The Ascension ProjectThe Ascension Project

Raising Healthy Young Men, The Cardigan Way

At Cardigan Mountain School, we educate boys ages 11 to 16. This dynamic period in the lives of young guys is formative, when the natural terrain becomes more fertile with each passing day. Lessons learned are often hard won, achieved over time and following a fair bit of trial and error: actions, either impulsive or thoughtful, followed by consequences and leading to varying degrees of personal reflection and response. This cycle can be repeated several times and in successive fashion, often lacking any sense that traction is being attained. And then, beautifully, a switch has been flipped, and wisdom, gained through the most effective of all teachers, experience, is acquired.

For the boys in our care, the natural questioning of pretty much everything that is going inside and around them presents a world view that is as clear as mud. In fits and starts, attempts to figure out and understand how various aspects of life fit together are counter-balanced with the drive for instant gratification attained through any number of experiences, technological or otherwise. And while these boys search for answers, whether consciously or instinctually, they do so with a level of earnestness and enthusiasm that is both aluable and endearing.

“Relevant, engaging, and hands-on.” In our community, we have determined that these characteristics will provide the litmus test for program excellence, which we have placed at the center of our work together. Whether academic or residential, athletic or artistic, the age-appropriate program offerings that we develop for the boys we educate should be relevant to their lives, should engage them in a way that is authentic and genuinely sustaining, and should serve up a call to “action,” allowing these boys the natural opportunity to think, touch, feel, move, alter, shake, and otherwise activate more than just their gray matter.

The Cardigan WayAnd while the emphasis on building the right program for our boys seems obviously important, not to mention finding the right adults to implement the program, developing and nurturing the healthiest culture for our students represents the foundation upon which everything else sits. At Cardigan, the ethos of our community has evolved over 65 years. Our history is rich with folklore, legendary characters, and traditions, all of which inform who we are today. The distinctive and normative behaviors of our “Cardigan boys” are often cited by parents and guests to our school. Simple gestures such as a friendly greeting, a firm handshake, a confident smile, and respectful eye contact are part of this education and integral to our culture, yet we don't formally “teach” these behaviors; they simply exist here and have been passed along through the generations, cultivated and sustained through positive reinforcement.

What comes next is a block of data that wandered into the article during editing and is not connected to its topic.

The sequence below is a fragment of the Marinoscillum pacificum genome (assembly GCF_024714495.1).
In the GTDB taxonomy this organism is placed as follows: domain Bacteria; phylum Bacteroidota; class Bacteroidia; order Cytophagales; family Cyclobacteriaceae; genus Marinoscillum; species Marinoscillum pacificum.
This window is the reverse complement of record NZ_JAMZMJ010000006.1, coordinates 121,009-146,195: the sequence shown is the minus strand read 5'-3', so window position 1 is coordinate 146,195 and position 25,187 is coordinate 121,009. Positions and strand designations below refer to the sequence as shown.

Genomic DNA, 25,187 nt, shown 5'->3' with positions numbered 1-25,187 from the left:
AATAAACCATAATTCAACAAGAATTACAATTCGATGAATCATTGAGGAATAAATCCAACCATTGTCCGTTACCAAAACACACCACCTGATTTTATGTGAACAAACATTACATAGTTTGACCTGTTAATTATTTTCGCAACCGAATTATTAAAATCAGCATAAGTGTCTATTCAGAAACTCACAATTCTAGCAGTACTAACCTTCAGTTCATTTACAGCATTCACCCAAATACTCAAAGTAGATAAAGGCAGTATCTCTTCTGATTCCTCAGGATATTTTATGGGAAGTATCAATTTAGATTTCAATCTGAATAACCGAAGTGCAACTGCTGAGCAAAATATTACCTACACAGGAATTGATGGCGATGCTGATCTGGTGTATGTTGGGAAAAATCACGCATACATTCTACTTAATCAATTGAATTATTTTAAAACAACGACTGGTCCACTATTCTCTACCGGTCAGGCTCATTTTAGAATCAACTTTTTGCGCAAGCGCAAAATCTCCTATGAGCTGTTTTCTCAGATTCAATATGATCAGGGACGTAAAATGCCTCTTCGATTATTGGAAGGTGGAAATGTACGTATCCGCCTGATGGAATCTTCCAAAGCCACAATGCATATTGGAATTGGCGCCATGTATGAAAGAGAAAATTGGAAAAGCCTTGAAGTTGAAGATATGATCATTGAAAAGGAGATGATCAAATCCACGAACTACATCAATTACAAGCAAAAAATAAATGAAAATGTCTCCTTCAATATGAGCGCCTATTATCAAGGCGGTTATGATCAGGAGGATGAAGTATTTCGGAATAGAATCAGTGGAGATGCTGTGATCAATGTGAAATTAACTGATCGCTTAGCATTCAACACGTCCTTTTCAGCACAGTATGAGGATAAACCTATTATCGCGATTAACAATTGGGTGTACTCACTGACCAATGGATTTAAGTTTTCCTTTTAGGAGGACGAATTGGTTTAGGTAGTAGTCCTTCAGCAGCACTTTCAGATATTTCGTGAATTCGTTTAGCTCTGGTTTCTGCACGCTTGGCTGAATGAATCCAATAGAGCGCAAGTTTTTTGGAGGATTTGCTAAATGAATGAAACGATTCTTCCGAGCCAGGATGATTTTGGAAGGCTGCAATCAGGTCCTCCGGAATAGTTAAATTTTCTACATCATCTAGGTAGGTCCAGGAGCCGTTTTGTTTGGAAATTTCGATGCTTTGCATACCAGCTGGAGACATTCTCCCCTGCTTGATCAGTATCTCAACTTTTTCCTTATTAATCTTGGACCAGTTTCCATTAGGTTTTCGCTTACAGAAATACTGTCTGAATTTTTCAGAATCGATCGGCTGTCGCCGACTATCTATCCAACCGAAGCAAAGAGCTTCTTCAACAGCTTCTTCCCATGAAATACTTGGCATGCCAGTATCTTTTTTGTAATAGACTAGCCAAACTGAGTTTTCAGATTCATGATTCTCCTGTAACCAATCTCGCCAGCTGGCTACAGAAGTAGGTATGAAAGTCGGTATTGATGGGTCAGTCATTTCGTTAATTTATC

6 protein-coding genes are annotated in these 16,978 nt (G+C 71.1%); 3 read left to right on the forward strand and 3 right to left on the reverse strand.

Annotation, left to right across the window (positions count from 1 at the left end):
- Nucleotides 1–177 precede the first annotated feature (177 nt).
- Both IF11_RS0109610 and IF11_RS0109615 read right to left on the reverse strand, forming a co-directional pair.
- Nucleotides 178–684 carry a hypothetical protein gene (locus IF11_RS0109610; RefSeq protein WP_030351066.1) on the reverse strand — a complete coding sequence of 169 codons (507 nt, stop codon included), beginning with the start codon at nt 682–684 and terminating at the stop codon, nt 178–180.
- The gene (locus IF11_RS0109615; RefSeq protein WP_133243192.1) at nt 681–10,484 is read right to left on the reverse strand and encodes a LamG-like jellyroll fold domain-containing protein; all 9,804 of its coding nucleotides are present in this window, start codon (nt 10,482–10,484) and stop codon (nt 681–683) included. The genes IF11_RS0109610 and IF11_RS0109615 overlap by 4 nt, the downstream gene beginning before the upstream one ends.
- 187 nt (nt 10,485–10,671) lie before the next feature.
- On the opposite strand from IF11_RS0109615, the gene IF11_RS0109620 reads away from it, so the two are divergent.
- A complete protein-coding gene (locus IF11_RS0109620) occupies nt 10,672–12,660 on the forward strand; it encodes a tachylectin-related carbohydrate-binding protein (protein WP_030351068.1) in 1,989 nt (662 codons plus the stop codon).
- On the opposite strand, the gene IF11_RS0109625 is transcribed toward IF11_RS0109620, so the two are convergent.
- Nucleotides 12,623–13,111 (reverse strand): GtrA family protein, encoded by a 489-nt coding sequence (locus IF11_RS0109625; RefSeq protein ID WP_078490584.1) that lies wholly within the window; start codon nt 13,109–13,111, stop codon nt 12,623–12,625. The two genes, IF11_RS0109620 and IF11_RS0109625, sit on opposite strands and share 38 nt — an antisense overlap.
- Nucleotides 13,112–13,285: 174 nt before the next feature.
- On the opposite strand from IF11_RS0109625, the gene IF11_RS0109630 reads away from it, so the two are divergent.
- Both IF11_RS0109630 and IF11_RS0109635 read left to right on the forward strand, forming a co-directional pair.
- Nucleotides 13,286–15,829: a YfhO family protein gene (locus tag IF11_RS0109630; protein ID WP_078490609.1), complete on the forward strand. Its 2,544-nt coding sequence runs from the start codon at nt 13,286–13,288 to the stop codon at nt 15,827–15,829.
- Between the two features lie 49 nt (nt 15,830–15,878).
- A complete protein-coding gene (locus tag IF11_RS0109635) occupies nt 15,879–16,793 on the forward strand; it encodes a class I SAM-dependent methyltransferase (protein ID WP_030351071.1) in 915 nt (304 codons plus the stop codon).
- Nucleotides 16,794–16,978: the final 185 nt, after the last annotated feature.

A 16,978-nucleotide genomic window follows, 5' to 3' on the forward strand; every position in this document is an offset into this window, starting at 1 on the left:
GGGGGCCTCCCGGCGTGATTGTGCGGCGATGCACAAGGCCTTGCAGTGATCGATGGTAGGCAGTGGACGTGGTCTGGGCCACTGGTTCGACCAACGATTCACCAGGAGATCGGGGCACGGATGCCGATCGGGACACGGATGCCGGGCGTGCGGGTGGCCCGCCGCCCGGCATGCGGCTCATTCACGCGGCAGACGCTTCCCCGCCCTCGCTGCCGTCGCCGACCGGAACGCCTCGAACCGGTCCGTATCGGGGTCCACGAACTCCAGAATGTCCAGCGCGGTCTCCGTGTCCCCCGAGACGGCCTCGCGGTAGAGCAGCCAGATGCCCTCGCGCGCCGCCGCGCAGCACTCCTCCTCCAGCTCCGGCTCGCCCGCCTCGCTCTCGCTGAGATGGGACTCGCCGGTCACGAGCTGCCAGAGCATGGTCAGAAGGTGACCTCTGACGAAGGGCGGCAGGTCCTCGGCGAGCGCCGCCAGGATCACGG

At the end of the day, we are trying to raise healthy young men who have a clearer understanding of themselves as individuals. They will have experiences here that allow them to explore and develop their various passions and talents, all of which are important. But what kind of men will these boys become? How will they contribute to society and their fellow citizens of our world? Understanding the Pythagorean theorem, playing the cello, performing Shakespeare, speaking Spanish, practicing a slapshot, dissecting a frog, studying eco-systems, researching legitimate internet sites, and so forth, are all integral to a relevant education for boys, no question.

But, most important to raising capable, confident young men will be education of their souls. In our student handbook, I have written a letter to our boys, which concludes with the following quote from John Phillips, who founded Phillips Exeter Academy in 1781: “…goodness without knowledge is weak and feeble, yet knowledge without goodness is dangerous, and that both united form the noblest character, and lay the surest foundation of usefulness to mankind.” At Cardigan, we have six core values that provide the framework for our lives together. Well known to one and all, the values of compassion, honesty, respect, integrity, scholarship, and fairness serve as the guide for “right living” in our community, reliable and time-tested markers that help define what we call The Cardigan Way.

We learn about, discuss, and live these values daily. Our Life Skills and Leadership curricula specifically address citizenship and service, our Residential Life program gives focus to these concepts as essential pieces for community living, and, in every other facet of school life, we rely on these standards as a sort of “community contract” — to the point where students are able to summon up the courage to call each other on a deviation from these touchstones.

Admittedly, I am not objective on the topic of Cardigan Mountain School. I had the good fortune of being a student here and consistently appreciate how the lessons that I learned then help inform who I am today. Our education is content-rich and delivered in a manner that appreciates the varying learning styles of those boys in our care. Still, much of our program focuses on helping our young men discern what is right and what is wrong, helping them establish the values and acquire the tools they will need for fulfilling, productive, and happy lives.

David J. McCusker, Jr. '80, Headmaster, Cardigan Mountain School
About David McCusker